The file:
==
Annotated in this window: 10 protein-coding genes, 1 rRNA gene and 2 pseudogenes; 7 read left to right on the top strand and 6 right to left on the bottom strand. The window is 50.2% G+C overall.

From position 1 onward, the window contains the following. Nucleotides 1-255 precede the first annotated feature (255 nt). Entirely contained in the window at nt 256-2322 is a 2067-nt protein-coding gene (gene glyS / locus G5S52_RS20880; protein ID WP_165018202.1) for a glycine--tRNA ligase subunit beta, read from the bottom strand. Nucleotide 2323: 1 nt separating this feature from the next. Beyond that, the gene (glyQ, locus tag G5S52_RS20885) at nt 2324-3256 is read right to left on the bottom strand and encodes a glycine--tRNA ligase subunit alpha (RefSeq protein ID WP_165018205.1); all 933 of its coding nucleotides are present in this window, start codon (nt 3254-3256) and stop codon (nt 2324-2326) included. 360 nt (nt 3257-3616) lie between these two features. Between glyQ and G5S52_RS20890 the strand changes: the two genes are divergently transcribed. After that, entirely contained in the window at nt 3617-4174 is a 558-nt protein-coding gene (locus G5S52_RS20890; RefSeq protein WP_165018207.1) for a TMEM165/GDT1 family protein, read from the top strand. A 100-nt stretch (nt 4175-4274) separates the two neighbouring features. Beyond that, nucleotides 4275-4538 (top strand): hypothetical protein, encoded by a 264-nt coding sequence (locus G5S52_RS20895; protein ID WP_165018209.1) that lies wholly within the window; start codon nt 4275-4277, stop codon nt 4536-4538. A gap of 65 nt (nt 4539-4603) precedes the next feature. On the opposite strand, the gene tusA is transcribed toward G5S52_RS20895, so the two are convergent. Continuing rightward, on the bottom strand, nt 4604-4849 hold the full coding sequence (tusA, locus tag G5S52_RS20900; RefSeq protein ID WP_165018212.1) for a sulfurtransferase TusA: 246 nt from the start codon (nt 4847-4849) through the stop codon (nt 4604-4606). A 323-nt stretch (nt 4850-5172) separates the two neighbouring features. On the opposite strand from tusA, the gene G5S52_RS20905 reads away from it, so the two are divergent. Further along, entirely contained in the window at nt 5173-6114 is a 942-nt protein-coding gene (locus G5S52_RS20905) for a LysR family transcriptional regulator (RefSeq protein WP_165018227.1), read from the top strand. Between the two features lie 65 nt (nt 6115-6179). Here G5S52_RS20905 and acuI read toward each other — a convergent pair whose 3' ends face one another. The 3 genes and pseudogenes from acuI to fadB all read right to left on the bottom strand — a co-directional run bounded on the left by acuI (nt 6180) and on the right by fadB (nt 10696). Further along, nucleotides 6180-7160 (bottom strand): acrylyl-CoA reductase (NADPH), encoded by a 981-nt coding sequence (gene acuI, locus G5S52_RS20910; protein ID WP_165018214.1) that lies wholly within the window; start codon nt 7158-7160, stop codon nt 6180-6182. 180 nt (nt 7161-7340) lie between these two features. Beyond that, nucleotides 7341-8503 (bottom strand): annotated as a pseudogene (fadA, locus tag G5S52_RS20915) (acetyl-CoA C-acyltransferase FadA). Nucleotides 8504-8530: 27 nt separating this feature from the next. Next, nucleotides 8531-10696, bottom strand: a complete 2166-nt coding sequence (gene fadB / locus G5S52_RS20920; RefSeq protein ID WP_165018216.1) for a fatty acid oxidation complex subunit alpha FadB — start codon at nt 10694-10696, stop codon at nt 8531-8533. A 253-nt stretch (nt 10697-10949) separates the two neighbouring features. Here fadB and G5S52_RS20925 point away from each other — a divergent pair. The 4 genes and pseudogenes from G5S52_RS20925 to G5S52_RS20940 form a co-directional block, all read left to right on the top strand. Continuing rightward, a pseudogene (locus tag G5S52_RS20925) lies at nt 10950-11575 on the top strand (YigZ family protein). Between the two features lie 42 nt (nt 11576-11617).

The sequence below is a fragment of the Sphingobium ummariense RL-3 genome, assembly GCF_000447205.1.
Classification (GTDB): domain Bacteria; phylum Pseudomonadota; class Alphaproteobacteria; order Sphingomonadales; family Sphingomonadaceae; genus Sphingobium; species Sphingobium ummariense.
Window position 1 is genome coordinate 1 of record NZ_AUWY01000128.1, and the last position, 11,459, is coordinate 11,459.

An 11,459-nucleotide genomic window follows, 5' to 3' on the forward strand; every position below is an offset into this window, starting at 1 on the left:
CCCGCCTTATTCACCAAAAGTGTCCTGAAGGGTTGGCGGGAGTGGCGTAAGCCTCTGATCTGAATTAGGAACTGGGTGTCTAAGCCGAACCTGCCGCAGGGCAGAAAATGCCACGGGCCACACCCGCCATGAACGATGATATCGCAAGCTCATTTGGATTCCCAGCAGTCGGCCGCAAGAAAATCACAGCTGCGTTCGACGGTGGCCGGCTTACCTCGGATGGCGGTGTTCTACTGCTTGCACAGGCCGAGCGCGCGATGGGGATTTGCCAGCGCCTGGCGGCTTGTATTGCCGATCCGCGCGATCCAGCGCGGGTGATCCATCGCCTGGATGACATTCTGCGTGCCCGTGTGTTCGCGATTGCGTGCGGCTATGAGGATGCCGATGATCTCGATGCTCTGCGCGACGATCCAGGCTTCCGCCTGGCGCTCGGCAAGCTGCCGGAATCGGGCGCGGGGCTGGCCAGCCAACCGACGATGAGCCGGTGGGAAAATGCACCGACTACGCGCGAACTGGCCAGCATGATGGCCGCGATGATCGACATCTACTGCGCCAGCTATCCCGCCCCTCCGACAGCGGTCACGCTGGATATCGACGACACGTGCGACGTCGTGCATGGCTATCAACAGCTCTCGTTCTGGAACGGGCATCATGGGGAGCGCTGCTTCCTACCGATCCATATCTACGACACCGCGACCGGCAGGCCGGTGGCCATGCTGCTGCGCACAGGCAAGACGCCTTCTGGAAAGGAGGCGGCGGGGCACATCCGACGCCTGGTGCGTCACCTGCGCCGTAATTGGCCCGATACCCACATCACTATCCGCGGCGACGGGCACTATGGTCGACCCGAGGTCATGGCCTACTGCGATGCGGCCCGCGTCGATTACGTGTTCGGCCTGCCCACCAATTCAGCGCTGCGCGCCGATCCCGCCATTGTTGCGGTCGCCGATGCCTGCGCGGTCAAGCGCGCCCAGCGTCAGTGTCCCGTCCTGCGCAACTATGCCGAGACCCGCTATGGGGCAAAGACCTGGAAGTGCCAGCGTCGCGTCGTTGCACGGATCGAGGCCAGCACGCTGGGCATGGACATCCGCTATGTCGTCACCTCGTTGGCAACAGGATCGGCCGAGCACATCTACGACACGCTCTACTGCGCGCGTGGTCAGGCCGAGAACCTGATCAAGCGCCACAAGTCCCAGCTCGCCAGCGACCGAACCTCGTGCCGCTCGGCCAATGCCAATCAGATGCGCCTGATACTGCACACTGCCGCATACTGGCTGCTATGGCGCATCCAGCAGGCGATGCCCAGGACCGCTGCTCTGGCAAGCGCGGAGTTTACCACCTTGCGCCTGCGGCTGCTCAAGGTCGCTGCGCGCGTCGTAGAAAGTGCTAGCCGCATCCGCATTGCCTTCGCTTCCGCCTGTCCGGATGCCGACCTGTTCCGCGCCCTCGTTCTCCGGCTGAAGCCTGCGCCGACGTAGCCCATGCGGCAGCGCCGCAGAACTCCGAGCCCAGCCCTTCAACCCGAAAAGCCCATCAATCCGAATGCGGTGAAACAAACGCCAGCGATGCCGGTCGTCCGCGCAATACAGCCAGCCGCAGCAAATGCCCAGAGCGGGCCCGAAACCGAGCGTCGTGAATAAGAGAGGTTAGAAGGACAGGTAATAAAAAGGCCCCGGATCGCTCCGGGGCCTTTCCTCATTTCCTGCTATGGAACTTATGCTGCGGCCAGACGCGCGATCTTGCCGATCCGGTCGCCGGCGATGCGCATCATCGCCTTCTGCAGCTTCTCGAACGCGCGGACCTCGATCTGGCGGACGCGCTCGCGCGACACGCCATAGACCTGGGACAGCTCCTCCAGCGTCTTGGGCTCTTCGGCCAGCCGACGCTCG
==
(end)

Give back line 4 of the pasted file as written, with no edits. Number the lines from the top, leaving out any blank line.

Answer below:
Classification (GTDB): domain Bacteria; phylum Pseudomonadota; class Alphaproteobacteria; order Sphingomonadales; family Sphingomonadaceae; genus Sphingobium; species Sphingobium ummariense.